What happens at the first appointment with an estate planning attorney?

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You need to know what questions would be asked during your first appointment, including how to answer the questions. You also need to know the details or documents that may be requested by the attorney. Knowing all these should make your first appointment with an attorney easy, smooth, and fruitful.

That said, in this article, I’ll provide you with an insight into what happens at the first appointment with an attorney.

What happens during the first appointment with an attorney?

During the initial consolation the attorney will generally ask you to provide him with a brief description of what you need his help with. At this junction, the attorney is not asking for the entire story, but a concise summary. He or she will then ask you multiple targeted questions to find out:

  • The nature of your legal problem;
  • Your legal options;
  • Whether the attorney can help you;
  • Your prospects of success; and
  • The amount of work that will be needed to achieve your aim, including the cost associated with such work

At this point, the attorney will try not to ask much questions than required for him or her to make these judgments. More detailed fact gathering will take place after the initial consultation if you choose to hire the attorney.

As soon as the attorney understands your case, he or she will provide you with the available legal options, the chances of being successful, and how much he or she is expected to charge.

The attorney will tell you the next steps in your case and charge you a flat fee for the work at hand or tell you how much he or she will need as a retainer if you would like to pursue the case. For those of you who don’t know of what a retainer is; a retainer is simply a down payment for the attorney’s work. It is retained in a trust account and remains your money and refundable until the attorney earns it.

This is the ideal time to ask the attorney any questions you have.

Here are some important questions you should ask an attorney on your first appointment

  • What is the best means of communicating with him or her? Email or phone?
  • How much will they charge for their services?
  • How are they going to bill you? On a flat fee or hourly?
  • What kind of experience do they have in this area of the law?
  • What is the statute of limitations for your case?

Before meeting with an attorney, it is wise to have a little insight into how the meeting or appointment will play out. Having zero idea of what would happen during your first appointment with an attorney is like attending an interview without prior knowledge of how the interview will play out.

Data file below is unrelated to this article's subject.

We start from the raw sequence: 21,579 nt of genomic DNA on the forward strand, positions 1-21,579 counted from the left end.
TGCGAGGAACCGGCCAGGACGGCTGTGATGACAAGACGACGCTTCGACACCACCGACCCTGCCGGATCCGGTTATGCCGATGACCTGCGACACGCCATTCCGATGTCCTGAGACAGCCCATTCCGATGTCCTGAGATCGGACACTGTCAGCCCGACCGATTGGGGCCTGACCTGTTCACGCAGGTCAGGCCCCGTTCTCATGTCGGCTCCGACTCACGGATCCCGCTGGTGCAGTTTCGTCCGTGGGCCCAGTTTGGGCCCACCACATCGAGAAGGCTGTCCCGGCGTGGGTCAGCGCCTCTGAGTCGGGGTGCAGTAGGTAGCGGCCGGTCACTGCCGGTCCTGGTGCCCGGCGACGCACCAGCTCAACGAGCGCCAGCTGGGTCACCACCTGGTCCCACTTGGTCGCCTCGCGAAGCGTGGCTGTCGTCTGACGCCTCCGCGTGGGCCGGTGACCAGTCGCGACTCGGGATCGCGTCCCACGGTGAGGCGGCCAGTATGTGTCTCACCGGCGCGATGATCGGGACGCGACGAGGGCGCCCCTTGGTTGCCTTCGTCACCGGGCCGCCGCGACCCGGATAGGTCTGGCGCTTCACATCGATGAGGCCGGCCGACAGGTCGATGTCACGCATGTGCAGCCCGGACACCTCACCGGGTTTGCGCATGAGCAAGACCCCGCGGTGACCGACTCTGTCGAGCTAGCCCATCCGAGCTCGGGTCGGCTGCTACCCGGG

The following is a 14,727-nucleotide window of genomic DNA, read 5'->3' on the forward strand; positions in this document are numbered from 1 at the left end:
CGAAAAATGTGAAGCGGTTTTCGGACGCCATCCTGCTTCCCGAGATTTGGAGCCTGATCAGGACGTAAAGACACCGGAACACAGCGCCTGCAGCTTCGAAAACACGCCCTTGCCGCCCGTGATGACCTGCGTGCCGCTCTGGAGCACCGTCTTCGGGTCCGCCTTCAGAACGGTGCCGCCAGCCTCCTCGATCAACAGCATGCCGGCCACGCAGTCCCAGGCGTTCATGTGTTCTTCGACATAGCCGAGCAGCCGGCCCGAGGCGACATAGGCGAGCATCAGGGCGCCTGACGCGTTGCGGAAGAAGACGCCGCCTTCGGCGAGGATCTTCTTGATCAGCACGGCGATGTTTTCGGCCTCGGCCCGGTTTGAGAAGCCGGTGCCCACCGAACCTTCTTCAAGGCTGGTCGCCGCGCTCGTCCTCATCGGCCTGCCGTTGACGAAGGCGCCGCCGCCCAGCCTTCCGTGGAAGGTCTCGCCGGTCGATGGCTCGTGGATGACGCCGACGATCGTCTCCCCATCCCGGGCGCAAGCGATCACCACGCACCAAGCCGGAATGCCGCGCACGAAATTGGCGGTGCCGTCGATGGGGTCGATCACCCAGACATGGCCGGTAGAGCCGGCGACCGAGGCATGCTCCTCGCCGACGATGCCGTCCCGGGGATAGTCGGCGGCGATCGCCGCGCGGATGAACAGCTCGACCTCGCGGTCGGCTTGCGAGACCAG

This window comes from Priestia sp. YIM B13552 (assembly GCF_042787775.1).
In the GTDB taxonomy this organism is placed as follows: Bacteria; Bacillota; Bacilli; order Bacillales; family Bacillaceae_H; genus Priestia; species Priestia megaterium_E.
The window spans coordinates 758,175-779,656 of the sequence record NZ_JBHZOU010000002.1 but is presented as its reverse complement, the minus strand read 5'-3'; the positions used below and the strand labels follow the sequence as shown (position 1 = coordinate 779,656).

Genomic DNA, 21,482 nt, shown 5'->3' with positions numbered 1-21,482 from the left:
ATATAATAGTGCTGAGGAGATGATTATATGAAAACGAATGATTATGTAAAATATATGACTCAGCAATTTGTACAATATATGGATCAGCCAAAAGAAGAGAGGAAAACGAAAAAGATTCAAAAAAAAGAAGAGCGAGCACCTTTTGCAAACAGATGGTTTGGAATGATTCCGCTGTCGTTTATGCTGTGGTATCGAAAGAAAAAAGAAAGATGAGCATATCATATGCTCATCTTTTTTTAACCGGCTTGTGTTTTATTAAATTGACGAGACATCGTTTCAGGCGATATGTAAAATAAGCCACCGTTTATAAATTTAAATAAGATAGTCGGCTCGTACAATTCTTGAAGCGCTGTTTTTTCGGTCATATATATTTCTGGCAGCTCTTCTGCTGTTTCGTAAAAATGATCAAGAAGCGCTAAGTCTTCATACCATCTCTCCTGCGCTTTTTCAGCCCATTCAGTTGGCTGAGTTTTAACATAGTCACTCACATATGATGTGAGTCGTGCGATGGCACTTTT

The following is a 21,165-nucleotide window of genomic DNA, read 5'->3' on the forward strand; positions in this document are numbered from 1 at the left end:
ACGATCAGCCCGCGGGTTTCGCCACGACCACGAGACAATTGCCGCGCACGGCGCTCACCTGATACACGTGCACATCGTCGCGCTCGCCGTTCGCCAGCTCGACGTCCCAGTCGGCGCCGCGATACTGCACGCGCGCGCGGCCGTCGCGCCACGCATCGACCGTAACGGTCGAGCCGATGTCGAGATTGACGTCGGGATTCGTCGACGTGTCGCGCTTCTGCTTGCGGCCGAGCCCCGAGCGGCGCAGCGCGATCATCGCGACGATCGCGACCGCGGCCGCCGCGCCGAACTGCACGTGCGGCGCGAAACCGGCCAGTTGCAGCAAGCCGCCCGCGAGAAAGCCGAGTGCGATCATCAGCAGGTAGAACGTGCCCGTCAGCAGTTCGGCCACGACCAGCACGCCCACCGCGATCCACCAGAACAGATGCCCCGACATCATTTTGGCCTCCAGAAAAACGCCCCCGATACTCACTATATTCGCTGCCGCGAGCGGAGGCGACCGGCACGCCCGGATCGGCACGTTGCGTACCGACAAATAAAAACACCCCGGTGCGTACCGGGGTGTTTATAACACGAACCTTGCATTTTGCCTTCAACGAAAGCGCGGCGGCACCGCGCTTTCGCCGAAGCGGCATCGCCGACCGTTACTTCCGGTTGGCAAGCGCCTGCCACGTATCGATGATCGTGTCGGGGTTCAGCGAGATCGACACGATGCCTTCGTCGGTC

Worthy to note is that, attorneys will normally not answer specific questions unit you have successfully retained them. However, they may answer general legal questions so as to assist you with the choice of moving forward with your case or not.

In addition, some attorneys may provide you with a questionnaire to fill during your first appointment. You may be required to fill the questionnaire at home and submit it during the next meeting. If you are provided with a questionnaire ensure you fill it appropriately.

Do you need an estate planning attorney?

Creating a good estate plan can be complicated. There are many estate planning documents you need to create. You will also need to ensure that the documents adheres to your state law or regulation. In addition, you may need someone to update this plan from time-to-time. To do all these, you need the help of an estate planning attorney.

If you need to draft an estate plan that caters to your need and the needs of your loved ones. Or if you need to create any estate planning document, our estate planning attorney can be of help. All you have to do is contact our office, our estate planning attorneys will be glad to hear from you. 

DISCLAIMER: The information provided in this blog is for informational purposes only and should not be considered legal advice. The content of this blog may not reflect the most current legal developments. No attorney-client relationship is formed by reading this blog or contacting Morgan Legal Group.

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